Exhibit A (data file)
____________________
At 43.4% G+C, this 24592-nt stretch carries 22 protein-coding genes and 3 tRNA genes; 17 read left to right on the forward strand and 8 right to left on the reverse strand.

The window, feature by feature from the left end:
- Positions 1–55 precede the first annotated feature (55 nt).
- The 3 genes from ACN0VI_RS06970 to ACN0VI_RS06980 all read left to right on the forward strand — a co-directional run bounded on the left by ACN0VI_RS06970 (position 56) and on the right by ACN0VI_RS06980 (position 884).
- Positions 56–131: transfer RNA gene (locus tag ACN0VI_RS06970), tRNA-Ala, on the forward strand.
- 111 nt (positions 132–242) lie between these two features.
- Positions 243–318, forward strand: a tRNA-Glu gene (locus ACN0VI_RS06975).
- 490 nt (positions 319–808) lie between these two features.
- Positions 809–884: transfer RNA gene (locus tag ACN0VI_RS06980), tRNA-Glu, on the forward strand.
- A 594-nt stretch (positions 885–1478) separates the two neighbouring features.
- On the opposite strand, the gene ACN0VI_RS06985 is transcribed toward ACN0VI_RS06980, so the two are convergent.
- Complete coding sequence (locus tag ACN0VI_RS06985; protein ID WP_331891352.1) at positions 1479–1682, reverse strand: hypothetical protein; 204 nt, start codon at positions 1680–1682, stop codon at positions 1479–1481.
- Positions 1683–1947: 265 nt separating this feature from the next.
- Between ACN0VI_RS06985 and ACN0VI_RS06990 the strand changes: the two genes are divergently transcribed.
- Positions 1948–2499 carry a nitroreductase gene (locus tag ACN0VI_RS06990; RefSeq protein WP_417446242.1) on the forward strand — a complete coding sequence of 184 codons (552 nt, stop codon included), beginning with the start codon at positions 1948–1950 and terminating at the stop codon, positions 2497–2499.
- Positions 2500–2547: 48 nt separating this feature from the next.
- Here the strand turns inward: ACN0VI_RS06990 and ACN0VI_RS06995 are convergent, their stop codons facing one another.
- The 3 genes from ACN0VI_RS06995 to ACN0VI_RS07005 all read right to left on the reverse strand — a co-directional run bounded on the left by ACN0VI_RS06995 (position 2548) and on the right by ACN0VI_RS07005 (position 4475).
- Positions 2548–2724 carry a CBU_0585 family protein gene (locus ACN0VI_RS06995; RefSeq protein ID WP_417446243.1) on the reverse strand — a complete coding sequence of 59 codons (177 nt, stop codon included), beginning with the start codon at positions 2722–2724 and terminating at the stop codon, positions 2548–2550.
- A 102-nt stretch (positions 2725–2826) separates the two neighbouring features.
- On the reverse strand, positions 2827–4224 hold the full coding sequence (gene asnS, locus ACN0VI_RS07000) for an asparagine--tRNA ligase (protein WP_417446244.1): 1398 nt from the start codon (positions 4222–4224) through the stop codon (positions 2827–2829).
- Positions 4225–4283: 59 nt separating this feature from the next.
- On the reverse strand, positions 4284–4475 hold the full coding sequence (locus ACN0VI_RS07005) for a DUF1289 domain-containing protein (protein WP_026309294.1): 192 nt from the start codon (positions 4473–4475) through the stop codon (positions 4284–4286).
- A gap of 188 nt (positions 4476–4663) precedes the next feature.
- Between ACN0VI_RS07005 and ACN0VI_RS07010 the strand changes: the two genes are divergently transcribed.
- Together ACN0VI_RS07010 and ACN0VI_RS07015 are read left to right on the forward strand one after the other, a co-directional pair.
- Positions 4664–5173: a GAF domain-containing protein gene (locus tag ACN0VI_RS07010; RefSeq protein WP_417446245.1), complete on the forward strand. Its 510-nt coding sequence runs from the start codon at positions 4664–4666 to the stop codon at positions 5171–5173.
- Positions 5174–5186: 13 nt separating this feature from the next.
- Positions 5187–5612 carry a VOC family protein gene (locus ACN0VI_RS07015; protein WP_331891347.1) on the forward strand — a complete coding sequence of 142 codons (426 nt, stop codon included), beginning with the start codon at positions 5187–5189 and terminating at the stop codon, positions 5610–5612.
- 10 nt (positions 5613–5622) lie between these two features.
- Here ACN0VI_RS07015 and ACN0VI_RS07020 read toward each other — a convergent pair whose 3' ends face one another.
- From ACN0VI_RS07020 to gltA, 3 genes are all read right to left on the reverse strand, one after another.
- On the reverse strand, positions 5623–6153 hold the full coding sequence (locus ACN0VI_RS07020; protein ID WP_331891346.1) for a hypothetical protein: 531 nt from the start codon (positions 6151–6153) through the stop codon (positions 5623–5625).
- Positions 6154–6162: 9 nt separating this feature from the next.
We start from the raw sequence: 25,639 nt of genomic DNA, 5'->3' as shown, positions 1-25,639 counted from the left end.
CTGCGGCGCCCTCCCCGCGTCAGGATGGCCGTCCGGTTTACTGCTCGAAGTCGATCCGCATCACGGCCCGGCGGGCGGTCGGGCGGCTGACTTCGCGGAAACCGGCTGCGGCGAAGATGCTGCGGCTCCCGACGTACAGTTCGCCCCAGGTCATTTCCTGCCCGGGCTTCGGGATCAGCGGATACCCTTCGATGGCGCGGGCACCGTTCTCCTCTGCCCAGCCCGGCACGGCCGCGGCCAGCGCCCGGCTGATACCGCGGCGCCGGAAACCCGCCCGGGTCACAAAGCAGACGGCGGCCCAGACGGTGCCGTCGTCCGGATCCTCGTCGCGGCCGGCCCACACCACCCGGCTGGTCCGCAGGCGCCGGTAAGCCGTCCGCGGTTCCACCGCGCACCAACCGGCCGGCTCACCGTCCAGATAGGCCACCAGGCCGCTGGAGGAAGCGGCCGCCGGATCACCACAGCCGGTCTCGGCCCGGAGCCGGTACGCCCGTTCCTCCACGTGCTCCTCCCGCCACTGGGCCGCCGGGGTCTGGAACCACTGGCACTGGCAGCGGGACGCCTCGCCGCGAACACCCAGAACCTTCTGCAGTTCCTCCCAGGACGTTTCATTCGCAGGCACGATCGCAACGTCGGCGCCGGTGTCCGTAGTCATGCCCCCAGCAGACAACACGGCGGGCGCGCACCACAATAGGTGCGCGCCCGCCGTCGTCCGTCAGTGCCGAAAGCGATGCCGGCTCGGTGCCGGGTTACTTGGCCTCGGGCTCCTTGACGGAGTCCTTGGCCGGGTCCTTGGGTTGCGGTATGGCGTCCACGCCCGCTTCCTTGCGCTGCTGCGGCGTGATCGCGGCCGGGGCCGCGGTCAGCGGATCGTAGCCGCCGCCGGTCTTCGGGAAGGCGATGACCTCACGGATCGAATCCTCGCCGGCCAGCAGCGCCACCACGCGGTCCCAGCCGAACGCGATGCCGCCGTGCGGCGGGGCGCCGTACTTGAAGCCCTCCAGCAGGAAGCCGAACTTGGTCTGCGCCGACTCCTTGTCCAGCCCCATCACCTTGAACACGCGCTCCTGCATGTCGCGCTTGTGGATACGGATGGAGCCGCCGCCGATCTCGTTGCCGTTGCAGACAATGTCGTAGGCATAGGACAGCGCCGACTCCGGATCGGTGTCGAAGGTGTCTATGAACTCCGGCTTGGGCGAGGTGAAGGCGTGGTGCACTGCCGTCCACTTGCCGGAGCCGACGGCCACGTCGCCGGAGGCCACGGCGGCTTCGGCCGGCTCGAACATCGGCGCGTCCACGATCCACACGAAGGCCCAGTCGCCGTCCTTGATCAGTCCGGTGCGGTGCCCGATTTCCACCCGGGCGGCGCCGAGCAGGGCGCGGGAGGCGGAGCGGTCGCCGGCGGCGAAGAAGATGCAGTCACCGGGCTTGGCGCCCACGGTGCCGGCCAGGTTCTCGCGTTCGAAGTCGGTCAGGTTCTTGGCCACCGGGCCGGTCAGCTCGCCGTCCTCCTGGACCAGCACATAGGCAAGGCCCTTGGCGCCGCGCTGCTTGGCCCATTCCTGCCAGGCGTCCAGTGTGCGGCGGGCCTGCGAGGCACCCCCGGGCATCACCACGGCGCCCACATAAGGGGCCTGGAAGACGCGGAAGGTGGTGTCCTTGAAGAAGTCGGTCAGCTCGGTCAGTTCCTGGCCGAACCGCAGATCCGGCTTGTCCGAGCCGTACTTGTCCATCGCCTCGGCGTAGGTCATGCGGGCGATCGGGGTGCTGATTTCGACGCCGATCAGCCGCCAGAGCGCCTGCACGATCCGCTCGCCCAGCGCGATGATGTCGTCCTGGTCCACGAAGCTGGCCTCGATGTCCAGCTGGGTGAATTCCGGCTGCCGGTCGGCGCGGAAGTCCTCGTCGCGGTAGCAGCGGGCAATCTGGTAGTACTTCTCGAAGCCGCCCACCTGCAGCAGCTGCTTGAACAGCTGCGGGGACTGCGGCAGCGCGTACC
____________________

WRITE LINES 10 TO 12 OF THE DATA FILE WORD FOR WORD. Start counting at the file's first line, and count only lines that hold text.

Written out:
- A 594-nt stretch (positions 885–1478) separates the two neighbouring features.
- On the opposite strand, the gene ACN0VI_RS06985 is transcribed toward ACN0VI_RS06980, so the two are convergent.
- Complete coding sequence (locus tag ACN0VI_RS06985; protein ID WP_331891352.1) at positions 1479–1682, reverse strand: hypothetical protein; 204 nt, start codon at positions 1680–1682, stop codon at positions 1479–1481.